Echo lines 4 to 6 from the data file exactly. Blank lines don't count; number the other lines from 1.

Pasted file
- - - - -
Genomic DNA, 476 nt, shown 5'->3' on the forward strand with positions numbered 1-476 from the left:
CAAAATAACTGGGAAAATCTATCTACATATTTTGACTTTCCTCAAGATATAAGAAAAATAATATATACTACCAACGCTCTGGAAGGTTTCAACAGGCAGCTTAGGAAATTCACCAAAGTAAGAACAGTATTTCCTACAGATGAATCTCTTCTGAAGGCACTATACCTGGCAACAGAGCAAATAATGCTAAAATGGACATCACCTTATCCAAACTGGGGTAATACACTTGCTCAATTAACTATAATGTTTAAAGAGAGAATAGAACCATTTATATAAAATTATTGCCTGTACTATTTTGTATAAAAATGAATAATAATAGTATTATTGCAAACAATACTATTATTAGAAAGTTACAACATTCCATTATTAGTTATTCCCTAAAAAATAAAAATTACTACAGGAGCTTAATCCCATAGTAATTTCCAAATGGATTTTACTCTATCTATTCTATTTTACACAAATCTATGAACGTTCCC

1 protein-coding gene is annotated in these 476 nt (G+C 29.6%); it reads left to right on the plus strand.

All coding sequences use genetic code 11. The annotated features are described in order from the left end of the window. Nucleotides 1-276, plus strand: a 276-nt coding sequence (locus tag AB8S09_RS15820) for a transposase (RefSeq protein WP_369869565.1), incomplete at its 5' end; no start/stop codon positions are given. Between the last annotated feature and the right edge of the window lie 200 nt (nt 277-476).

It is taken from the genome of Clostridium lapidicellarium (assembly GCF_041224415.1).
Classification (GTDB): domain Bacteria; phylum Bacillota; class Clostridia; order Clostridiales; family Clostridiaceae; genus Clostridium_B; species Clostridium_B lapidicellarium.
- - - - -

All coding sequences use genetic code 11. The annotated features are described in order from the left end of the window. Nucleotides 1-276, plus strand: a 276-nt coding sequence (locus tag AB8S09_RS15820) for a transposase (RefSeq protein WP_369869565.1), incomplete at its 5' end; no start/stop codon positions are given. Between the last annotated feature and the right edge of the window lie 200 nt (nt 277-476).

It is taken from the genome of Clostridium lapidicellarium (assembly GCF_041224415.1).
Classification (GTDB): domain Bacteria; phylum Bacillota; class Clostridia; order Clostridiales; family Clostridiaceae; genus Clostridium_B; species Clostridium_B lapidicellarium.